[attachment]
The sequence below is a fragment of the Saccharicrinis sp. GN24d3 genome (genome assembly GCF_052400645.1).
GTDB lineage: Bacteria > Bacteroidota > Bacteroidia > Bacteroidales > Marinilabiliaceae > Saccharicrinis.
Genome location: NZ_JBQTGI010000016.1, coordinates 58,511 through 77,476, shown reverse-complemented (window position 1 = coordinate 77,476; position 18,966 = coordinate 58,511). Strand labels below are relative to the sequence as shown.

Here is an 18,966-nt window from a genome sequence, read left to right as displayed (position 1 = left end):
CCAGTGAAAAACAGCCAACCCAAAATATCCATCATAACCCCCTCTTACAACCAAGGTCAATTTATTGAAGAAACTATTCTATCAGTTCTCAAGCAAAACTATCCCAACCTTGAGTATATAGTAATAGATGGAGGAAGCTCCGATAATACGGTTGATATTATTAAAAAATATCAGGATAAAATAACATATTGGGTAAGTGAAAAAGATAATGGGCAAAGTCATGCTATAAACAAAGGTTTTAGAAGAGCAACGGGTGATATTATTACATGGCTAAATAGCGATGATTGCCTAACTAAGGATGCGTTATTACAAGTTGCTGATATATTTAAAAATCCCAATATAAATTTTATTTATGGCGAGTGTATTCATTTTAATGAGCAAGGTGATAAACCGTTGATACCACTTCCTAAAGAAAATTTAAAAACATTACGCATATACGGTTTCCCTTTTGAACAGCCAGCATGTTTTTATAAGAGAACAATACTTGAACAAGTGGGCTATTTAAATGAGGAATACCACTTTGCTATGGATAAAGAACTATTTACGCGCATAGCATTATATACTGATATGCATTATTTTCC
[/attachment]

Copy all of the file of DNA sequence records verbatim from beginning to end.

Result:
The sequence below is a fragment of the Saccharicrinis sp. GN24d3 genome (genome assembly GCF_052400645.1).
GTDB lineage: Bacteria > Bacteroidota > Bacteroidia > Bacteroidales > Marinilabiliaceae > Saccharicrinis.
Genome location: NZ_JBQTGI010000016.1, coordinates 58,511 through 77,476, shown reverse-complemented (window position 1 = coordinate 77,476; position 18,966 = coordinate 58,511). Strand labels below are relative to the sequence as shown.

Here is an 18,966-nt window from a genome sequence, read left to right as displayed (position 1 = left end):
CCAGTGAAAAACAGCCAACCCAAAATATCCATCATAACCCCCTCTTACAACCAAGGTCAATTTATTGAAGAAACTATTCTATCAGTTCTCAAGCAAAACTATCCCAACCTTGAGTATATAGTAATAGATGGAGGAAGCTCCGATAATACGGTTGATATTATTAAAAAATATCAGGATAAAATAACATATTGGGTAAGTGAAAAAGATAATGGGCAAAGTCATGCTATAAACAAAGGTTTTAGAAGAGCAACGGGTGATATTATTACATGGCTAAATAGCGATGATTGCCTAACTAAGGATGCGTTATTACAAGTTGCTGATATATTTAAAAATCCCAATATAAATTTTATTTATGGCGAGTGTATTCATTTTAATGAGCAAGGTGATAAACCGTTGATACCACTTCCTAAAGAAAATTTAAAAACATTACGCATATACGGTTTCCCTTTTGAACAGCCAGCATGTTTTTATAAGAGAACAATACTTGAACAAGTGGGCTATTTAAATGAGGAATACCACTTTGCTATGGATAAAGAACTATTTACGCGCATAGCATTATATACTGATATGCATTATTTTCC